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chapterposted on 06.12.2017, 00:00 by V Mavrakis, P Ward, J Coveney, Kirrilly Thompson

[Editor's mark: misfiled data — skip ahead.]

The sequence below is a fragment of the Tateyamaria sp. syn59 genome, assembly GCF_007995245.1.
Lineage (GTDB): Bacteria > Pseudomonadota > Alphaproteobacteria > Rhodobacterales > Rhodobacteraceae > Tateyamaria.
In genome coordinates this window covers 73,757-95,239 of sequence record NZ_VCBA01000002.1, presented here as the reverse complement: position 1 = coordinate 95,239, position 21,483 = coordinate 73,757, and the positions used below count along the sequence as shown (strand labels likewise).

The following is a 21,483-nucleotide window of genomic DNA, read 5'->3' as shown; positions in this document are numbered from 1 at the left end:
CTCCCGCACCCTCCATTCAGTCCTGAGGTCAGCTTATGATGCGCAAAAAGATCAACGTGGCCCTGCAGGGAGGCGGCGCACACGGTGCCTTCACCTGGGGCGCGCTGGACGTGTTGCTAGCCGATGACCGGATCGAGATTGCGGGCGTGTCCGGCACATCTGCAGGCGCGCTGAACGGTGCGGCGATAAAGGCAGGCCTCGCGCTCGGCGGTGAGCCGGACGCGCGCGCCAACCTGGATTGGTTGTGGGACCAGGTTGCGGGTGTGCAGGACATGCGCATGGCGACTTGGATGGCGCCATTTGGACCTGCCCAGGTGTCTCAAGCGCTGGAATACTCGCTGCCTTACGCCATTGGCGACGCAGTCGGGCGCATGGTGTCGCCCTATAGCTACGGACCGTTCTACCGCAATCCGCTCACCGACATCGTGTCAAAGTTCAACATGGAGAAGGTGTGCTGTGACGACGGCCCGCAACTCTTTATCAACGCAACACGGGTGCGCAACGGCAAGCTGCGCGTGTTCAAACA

Food waste is now recognized as a global problem, with roughly one third of the edible parts of food produced for human consumption lost or destroyed, amounting to approximately $1.3 billion per year. Water and energy, as well as raw materials for future use, are but some of the resources affected by wasting food. Food waste also has serious consequences for the environment and public health. Contrary to the belief that food as organic matter decays or evaporates harmlessly in landfills, the anaerobic decomposition of food [p. 643 ↓ ] waste (and other biodegradable waste) in landfills produces several greenhouse gases including methane, a greenhouse gas that is 21 times more potent than carbon dioxide.The occurrence of waste along the supply chain in industrialized countries differs from that in less industrialized ones. Most food waste in less industrialized countries occurs during the upstream stages of the supply chain—in the production, harvesting, distribution, and storage of food. This is arguably the result of managerial, financial, and technical challenges experienced during harvesting, together with storage issues. Industrialized countries, however, experience food losses further downstream, predominantly in the retail and consumer categories (in households) as well as in the restaurant and catering industry. More specifically, studies undertaken in the United Kingdom, Canada, the United States, and Australia, as well as in other industrialized countries, have found that the majority of food waste occurs downstream in the supply chain, from the consumer and the household. Estimates of food waste by consumers per capita vary remarkably between industrialized and less industrialized countries. In Europe and North America, estimates per capita have been found between 95 and 115 kilograms per year, while in Sub-Saharan Africa and South/Southeast Asia, estimates vary between 6 and 11 kilograms per year per capita.This entry first discusses various conceptions of food waste and how it has been measured. It then reviews responses to food waste through governmental action, initiatives adopted by the food industry, and the emergence of nonprofit organizations that implement food rescue programs that distribute food to those in need.